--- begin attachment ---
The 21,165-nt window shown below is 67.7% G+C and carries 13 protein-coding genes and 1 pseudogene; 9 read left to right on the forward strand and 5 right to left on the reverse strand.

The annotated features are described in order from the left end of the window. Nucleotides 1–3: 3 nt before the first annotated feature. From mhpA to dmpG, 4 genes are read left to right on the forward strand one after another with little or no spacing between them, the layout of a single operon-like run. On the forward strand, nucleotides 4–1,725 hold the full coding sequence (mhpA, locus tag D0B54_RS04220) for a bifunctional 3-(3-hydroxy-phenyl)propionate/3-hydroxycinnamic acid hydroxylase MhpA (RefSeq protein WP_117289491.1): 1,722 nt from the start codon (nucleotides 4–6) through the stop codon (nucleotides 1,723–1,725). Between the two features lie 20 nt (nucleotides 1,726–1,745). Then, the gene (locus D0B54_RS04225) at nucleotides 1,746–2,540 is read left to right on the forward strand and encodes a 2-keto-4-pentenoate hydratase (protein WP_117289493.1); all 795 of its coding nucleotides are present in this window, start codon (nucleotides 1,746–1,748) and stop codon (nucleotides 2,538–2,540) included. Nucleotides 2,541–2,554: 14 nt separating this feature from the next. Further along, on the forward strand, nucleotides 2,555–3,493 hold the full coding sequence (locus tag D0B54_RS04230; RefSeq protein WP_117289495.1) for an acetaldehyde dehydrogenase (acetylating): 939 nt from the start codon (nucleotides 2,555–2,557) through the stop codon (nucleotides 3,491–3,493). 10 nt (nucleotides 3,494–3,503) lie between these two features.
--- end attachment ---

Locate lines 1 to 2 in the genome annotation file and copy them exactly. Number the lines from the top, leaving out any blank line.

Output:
The 21,165-nt window shown below is 67.7% G+C and carries 13 protein-coding genes and 1 pseudogene; 9 read left to right on the forward strand and 5 right to left on the reverse strand.

The annotated features are described in order from the left end of the window. Nucleotides 1–3: 3 nt before the first annotated feature. From mhpA to dmpG, 4 genes are read left to right on the forward strand one after another with little or no spacing between them, the layout of a single operon-like run. On the forward strand, nucleotides 4–1,725 hold the full coding sequence (mhpA, locus tag D0B54_RS04220) for a bifunctional 3-(3-hydroxy-phenyl)propionate/3-hydroxycinnamic acid hydroxylase MhpA (RefSeq protein WP_117289491.1): 1,722 nt from the start codon (nucleotides 4–6) through the stop codon (nucleotides 1,723–1,725). Between the two features lie 20 nt (nucleotides 1,726–1,745). Then, the gene (locus D0B54_RS04225) at nucleotides 1,746–2,540 is read left to right on the forward strand and encodes a 2-keto-4-pentenoate hydratase (protein WP_117289493.1); all 795 of its coding nucleotides are present in this window, start codon (nucleotides 1,746–1,748) and stop codon (nucleotides 2,538–2,540) included. Nucleotides 2,541–2,554: 14 nt separating this feature from the next. Further along, on the forward strand, nucleotides 2,555–3,493 hold the full coding sequence (locus tag D0B54_RS04230; RefSeq protein WP_117289495.1) for an acetaldehyde dehydrogenase (acetylating): 939 nt from the start codon (nucleotides 2,555–2,557) through the stop codon (nucleotides 3,491–3,493). 10 nt (nucleotides 3,494–3,503) lie between these two features.